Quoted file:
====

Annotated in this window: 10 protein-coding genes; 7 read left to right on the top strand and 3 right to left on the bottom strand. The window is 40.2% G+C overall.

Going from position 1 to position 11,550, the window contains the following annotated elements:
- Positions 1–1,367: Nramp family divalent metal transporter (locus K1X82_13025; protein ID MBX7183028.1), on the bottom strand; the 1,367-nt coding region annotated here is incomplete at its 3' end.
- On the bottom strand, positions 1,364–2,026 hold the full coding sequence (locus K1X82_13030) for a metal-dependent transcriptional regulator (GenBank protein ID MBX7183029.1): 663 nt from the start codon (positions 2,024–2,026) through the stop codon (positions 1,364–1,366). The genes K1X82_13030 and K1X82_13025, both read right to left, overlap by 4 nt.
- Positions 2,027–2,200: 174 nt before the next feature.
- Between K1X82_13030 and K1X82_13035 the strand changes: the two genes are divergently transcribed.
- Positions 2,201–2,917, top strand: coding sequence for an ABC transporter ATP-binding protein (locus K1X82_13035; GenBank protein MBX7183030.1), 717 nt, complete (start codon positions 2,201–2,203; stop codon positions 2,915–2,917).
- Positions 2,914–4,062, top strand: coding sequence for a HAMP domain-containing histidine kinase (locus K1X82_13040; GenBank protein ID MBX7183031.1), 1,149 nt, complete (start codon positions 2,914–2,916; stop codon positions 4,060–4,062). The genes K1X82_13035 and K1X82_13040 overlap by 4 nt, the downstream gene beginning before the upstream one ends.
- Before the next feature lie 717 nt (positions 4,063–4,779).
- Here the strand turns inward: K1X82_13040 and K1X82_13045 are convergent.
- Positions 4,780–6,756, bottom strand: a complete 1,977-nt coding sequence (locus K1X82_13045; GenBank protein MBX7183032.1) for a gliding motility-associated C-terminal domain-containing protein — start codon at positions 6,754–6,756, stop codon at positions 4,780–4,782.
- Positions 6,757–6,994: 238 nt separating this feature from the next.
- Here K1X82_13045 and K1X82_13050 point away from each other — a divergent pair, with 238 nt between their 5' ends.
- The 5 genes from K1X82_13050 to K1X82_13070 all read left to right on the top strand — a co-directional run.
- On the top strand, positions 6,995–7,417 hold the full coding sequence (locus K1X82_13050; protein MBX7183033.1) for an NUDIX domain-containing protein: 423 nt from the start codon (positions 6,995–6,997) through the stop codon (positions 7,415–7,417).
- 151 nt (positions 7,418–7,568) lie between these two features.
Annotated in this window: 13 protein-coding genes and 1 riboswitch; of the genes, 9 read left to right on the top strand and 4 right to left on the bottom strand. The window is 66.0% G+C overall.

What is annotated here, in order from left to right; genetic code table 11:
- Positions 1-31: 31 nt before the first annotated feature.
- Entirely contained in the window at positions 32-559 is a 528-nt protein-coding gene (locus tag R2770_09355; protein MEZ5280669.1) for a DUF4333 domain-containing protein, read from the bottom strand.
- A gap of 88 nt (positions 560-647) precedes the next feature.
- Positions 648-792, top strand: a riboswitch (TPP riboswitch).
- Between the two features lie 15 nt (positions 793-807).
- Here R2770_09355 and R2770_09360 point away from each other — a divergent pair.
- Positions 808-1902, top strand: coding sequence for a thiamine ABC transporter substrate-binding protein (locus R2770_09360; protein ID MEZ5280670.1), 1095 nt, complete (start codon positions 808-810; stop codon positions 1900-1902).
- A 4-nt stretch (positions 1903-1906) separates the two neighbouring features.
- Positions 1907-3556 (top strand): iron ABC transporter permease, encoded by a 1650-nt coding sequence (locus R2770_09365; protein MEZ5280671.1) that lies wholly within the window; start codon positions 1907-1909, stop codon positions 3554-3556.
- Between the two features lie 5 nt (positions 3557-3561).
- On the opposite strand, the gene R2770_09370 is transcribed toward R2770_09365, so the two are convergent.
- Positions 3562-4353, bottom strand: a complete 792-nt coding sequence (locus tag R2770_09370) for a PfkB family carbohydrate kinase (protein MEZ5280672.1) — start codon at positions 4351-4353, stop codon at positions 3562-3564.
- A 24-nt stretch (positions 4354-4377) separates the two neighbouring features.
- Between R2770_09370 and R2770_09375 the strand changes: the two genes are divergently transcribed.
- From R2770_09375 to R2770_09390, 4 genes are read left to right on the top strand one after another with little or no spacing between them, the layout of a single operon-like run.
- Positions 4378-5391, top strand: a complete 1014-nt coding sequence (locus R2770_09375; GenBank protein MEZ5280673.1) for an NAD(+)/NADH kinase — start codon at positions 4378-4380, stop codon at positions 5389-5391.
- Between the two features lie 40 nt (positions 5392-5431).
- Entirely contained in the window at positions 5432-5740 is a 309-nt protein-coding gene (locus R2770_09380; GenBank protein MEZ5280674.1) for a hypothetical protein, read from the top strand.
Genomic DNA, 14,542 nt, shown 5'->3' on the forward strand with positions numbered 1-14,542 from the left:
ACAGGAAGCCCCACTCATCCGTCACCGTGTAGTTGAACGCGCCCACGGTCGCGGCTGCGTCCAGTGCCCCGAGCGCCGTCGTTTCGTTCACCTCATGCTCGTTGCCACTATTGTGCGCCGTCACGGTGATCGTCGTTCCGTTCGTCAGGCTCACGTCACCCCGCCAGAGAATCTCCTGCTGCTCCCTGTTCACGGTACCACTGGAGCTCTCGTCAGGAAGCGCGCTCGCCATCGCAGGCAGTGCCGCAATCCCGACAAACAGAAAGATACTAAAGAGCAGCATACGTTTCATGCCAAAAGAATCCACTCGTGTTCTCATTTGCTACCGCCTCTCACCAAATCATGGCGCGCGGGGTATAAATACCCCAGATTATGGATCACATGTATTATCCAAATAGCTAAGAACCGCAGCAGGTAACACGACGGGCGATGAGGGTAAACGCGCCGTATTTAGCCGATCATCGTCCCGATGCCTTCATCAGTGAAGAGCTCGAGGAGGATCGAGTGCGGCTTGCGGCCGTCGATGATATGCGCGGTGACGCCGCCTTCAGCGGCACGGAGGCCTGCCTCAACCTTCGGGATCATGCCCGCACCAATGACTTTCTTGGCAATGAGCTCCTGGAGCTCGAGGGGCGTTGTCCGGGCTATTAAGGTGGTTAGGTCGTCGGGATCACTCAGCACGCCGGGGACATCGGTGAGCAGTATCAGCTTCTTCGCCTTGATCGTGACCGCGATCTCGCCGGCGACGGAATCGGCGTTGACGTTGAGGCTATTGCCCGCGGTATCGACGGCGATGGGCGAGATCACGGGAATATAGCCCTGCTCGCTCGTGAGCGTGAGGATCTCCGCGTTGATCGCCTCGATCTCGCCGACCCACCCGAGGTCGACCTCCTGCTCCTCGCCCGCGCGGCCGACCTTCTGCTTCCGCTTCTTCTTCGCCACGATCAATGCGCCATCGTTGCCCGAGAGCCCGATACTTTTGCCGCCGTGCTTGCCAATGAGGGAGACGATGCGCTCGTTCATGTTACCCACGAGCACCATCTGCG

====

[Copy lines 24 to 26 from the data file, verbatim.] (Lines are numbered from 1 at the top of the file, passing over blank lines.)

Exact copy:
- Here R2770_09355 and R2770_09360 point away from each other — a divergent pair.
- Positions 808-1902, top strand: coding sequence for a thiamine ABC transporter substrate-binding protein (locus R2770_09360; protein ID MEZ5280670.1), 1095 nt, complete (start codon positions 808-810; stop codon positions 1900-1902).
- A 4-nt stretch (positions 1903-1906) separates the two neighbouring features.